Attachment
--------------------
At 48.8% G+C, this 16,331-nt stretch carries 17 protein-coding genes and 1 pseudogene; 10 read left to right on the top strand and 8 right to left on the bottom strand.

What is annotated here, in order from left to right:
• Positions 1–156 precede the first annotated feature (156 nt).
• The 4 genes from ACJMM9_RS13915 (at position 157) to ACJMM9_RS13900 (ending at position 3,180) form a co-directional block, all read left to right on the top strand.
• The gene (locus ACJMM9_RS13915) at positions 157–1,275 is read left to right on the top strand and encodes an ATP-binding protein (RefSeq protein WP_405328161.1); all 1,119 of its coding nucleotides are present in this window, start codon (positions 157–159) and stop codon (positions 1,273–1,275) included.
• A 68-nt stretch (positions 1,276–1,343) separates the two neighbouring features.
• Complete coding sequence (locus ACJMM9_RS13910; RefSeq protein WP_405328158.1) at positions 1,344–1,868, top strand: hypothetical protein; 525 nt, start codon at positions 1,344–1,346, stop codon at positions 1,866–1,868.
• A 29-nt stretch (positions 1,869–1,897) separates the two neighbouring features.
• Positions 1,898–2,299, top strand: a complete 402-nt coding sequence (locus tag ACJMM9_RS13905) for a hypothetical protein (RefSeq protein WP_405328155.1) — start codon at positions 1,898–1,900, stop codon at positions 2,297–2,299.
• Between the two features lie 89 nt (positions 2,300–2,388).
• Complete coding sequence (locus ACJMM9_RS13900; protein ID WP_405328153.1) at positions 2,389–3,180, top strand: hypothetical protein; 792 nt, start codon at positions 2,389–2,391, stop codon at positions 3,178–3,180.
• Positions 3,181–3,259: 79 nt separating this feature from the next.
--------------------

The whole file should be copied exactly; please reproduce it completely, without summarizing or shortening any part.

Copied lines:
At 48.8% G+C, this 16,331-nt stretch carries 17 protein-coding genes and 1 pseudogene; 10 read left to right on the top strand and 8 right to left on the bottom strand.

What is annotated here, in order from left to right:
• Positions 1–156 precede the first annotated feature (156 nt).
• The 4 genes from ACJMM9_RS13915 (at position 157) to ACJMM9_RS13900 (ending at position 3,180) form a co-directional block, all read left to right on the top strand.
• The gene (locus ACJMM9_RS13915) at positions 157–1,275 is read left to right on the top strand and encodes an ATP-binding protein (RefSeq protein WP_405328161.1); all 1,119 of its coding nucleotides are present in this window, start codon (positions 157–159) and stop codon (positions 1,273–1,275) included.
• A 68-nt stretch (positions 1,276–1,343) separates the two neighbouring features.
• Complete coding sequence (locus ACJMM9_RS13910; RefSeq protein WP_405328158.1) at positions 1,344–1,868, top strand: hypothetical protein; 525 nt, start codon at positions 1,344–1,346, stop codon at positions 1,866–1,868.
• A 29-nt stretch (positions 1,869–1,897) separates the two neighbouring features.
• Positions 1,898–2,299, top strand: a complete 402-nt coding sequence (locus tag ACJMM9_RS13905) for a hypothetical protein (RefSeq protein WP_405328155.1) — start codon at positions 1,898–1,900, stop codon at positions 2,297–2,299.
• Between the two features lie 89 nt (positions 2,300–2,388).
• Complete coding sequence (locus ACJMM9_RS13900; protein ID WP_405328153.1) at positions 2,389–3,180, top strand: hypothetical protein; 792 nt, start codon at positions 2,389–2,391, stop codon at positions 3,178–3,180.
• Positions 3,181–3,259: 79 nt separating this feature from the next.